“I started my breath hold time for approximately 30 seconds,” he explained. “From there I had to figure out if it is possible to hold your breath longer and how. I did lots of research reading books, internet searches, talking with others in the know, etc. I learned that it is not only possible but it is something you can train for.”
You may be wondering how much training is involved in that feat. Krendly claims it took him three months of training to get past the two minute mark, but not quite as long to hit three. Unfortunately outside forces, like changing altitudes, time zones food and environments, can make the physical aspect of the escape much harder. The only thing that’ll stop him, however? Not being able to justify using the water to fill up the tank because the city you’re performing in is on the verge of a water shortage.
How is it that we sometimes only realize the value of our most prized resources when we lose them? Water is so critical for any type of life, and parts of the world are painfully feeling its absence. Cape Town, South Africa, for instance, is experiencing a severe drought that has recently been designated a “national disaster.”
Escapologist Krendl has been performing his version of the Houdini water torture escape on tour with The Illusionists, which is currently in South Africa. The team considered options for how to execute the water trick under those extreme conditions, such as shipping in water or using ocean water, but have decided that the most respectful path is to avoid the trick entirely for the Cape Town performance. Krendl explained the rationale in a video, above.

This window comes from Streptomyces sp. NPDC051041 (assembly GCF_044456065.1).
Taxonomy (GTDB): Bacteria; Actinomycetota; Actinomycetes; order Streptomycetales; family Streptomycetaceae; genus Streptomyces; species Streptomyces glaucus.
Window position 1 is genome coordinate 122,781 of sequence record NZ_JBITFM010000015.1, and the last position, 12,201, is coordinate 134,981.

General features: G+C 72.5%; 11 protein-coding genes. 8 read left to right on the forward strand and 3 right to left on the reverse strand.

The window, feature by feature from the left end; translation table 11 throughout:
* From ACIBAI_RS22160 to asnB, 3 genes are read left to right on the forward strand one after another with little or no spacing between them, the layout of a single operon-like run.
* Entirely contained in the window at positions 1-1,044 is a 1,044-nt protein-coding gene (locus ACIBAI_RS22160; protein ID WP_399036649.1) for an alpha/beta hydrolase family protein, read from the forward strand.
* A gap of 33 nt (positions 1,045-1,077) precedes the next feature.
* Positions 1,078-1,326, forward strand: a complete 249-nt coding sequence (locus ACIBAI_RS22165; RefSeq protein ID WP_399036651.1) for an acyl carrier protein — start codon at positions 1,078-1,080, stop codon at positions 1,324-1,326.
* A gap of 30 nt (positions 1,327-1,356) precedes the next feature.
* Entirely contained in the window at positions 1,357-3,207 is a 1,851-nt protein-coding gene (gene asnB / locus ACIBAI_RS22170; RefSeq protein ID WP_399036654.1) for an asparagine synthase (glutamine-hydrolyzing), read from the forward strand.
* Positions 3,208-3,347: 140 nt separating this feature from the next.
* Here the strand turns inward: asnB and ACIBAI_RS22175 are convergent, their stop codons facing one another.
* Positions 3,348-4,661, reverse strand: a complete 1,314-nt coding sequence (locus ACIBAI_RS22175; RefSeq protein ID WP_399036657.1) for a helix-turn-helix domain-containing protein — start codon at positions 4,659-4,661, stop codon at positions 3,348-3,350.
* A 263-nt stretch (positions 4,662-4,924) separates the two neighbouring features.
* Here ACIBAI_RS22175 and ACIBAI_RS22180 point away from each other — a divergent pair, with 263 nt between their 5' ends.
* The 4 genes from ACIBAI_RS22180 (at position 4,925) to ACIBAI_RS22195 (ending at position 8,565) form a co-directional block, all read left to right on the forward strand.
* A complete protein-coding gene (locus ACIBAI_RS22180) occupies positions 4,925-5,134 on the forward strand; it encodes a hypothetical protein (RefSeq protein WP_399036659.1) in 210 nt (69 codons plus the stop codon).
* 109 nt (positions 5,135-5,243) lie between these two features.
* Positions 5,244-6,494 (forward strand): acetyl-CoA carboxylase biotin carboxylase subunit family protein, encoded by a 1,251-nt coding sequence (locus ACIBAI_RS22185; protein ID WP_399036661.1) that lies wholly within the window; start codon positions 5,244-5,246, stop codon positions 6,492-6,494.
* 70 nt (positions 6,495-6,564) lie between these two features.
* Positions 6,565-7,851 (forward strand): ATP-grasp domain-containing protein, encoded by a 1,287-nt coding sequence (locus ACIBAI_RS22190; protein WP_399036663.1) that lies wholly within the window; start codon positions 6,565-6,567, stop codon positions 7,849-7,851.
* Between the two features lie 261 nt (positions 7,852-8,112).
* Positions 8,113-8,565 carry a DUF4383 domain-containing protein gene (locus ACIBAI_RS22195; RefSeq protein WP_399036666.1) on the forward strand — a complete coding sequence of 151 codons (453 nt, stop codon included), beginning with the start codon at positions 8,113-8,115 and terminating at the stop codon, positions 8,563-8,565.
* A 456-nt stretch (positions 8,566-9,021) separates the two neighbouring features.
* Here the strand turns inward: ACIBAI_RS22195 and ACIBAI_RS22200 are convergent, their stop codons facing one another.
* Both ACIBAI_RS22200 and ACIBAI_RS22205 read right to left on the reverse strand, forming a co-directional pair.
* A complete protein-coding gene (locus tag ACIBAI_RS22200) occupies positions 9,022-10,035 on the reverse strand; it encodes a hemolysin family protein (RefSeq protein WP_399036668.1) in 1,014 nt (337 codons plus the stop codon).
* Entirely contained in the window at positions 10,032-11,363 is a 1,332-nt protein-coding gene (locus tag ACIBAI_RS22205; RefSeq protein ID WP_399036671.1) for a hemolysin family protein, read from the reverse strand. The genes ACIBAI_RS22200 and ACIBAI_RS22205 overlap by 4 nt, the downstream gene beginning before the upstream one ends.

“It wouldn’t matter where the water came from, it’s still something that exists symbolically on stage,” he said. “By my not doing this stunt here in Cape Town, it represents over 45 days of water for one person here.”
Respect to Krendl for the decision.
World-famous stage show The Illusionists just wrapped up its two-week-long engagement at The Kennedy Center in Washington, DC. Don’t worry if you missed it, though; the venue has since posted two specially-produced videos featuring inventor Kevin James, offering tricks and insight aplenty.
The first, posted above, is an interview with the man who devised the Floating Rose effect, where he talks about the difference between deceiving young children and grown adults, and how magicians are the most trustworthy people on the planet.
The second video, posted below, is a four-minute video where James proceeds to repeatedly fool a poor spectator with a coin and a magic glass bottle.
With this run in North America finished, The Illusionists begins its tour across Europe and Africa. For more information on where the show will end up next, check The Illusionists‘ official website.
Audience interactions in magic shows can wind up being the source of unexpected entertainment. In the case of Jeff Hobson, a performer with the Broadway stage show The Illusionists, may have thought he was lifting the watch off any old magic fan during a performance last week in Toronto. Turns out that the subject of his classic pickpocketing trick was in fact the city’s police chief.
Mark Saunders, Toronto’s police chief, was the first randomly chosen participant in Hobson’s performance. He wasn’t obviously dressed as a cop and didn’t make any mention of his profession during the trick, so Hobson had no idea who his victim really was.
“What happened is I got duped; buddy removed my watch, but he was kind enough to return it,” Saunders told the Toronto Star. “It’s shocking how good he is, he did it without anyone knowing. It was very funny.”
Let that be a reminder, magicians. You never know just who might be in that front row seat, so be sure to brush up those improv skills.